Photo by Joshua Prieto

Our efforts to restore wildlife back into the forests surrounding the Angkor Temples are progressing smoothly.

Muntjac Deer (Muntiacus vaginalis) – Least Concern

The muntjac we released in September are still around and come individually to take some of the food we put down for them most nights. What they leave behind is eaten by the limited wild animals that still survive in the forest. Providing food for animals post release, not only eases their transition into the wild but also allows us to continue monitoring the animals and ensure their safety and health.

Pileated Gibbons (Hylobates pileatus) – Endangered

Baray, Saranick, and their youngsters, Ping-Peeung (Web spider) and Chung-ruth (Cricket), are doing very well. They have adapted to the treetops better than we could have hoped and although they are not afraid of people they are becoming less inclined to interact and we hope that in time they will become more remote.

Bayon, Tevy and their two youngsters, Aping (Tarantula) and Kandop (Grasshopper), are also fine. There seemed to be a small problem developing between mother and father as Tevy was clearly a little scared of Bayon at feeding time and appeared reluctant to feed when he was close by. However, our staff hoisted a second feed basket into the trees which seems to have helped restore harmony to the relationship at meal times.

Borey and Pompoi, our third pair of gibbons we are rehabilitating at the Takao Gate (around two kilometers from Bayon and Tevy) have settled well. They are clearly mistrustful of people and the female, Pompoi, hides away in her blue sleeping barrel whenever we approach – a good sign for the future.

Silvered Langurs (Trachypithecus germaini) – Endangered

We seldom get reports about the 14 silvered langurs we translocated from an island off the coast to Angkor, but these are wild arboreal animals and their their habits along with the improved security that is now being employed in Angkor ensures their safety.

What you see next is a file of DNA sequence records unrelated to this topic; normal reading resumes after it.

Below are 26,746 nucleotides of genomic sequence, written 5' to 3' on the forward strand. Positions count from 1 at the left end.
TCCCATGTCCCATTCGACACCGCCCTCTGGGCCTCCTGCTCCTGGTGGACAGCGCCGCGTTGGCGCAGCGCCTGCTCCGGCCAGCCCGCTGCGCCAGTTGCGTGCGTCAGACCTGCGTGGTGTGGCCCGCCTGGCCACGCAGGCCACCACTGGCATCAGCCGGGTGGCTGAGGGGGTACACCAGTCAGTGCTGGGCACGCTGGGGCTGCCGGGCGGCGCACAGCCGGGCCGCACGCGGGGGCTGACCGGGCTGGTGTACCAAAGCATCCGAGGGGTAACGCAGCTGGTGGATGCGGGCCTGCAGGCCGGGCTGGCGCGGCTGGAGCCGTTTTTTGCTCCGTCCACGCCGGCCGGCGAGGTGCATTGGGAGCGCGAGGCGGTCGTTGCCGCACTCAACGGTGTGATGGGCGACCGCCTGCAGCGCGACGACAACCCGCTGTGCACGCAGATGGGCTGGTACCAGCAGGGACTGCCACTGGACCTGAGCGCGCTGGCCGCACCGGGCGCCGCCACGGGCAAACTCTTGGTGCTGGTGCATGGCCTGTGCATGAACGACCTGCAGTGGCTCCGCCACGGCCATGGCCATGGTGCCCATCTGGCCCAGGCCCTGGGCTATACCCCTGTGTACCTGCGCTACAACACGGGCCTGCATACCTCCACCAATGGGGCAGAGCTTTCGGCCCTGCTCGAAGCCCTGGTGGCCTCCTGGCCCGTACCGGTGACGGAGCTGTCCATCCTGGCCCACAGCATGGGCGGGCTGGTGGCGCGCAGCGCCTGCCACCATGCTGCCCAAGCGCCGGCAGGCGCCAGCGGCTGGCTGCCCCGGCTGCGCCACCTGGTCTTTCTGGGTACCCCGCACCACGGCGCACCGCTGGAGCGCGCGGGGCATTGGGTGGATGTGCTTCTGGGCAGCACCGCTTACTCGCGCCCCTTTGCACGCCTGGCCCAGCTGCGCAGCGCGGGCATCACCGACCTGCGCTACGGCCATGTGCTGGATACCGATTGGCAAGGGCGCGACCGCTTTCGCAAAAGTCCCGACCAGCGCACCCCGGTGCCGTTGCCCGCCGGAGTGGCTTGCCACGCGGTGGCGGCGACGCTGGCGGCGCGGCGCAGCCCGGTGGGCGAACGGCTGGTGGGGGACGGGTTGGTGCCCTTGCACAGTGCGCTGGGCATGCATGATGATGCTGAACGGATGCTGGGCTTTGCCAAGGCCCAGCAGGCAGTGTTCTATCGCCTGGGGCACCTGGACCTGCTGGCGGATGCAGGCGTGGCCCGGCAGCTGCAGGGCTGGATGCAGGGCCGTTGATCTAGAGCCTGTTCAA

Smooth Coated Otters (Lutrogale perspicillata) – Vulnerable

Nowadays, there seems to be more interest in our work to restore wildlife to the Angkor forest from Apsara, the authorities we work with in Siem Reap. Following their request for us to submit a list of animals we felt could survive here, they asked us to bring otters to Angkor to prepare for release. In order to acclimatize the otters to their new home in the forest, we will customize the old muntjac rehabilitation enclosure to make it otter proof. This involves enlarging the existing pool and placing tin around the top of the enclosure fencing to stop them from climbing out. The next step is to relocate a family of otters from Phnom Tamao Wildlife Rescue Center to the enclosure. Releasing otters, which can be nomadic, into Angkor is a brave step and whether is turns out to be a good idea only time will tell. We have been given the opportunity to give these animals a life outside of a cage, which we will take and we – and the otters – will learn from the experience.

Photos by Joshua Prieto

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At Phnom Tamao Wildlife Rescue Center (PTWRC), Wildlife Alliance cares for and rehabilitates animals rescued from the illegal wildlife trade.

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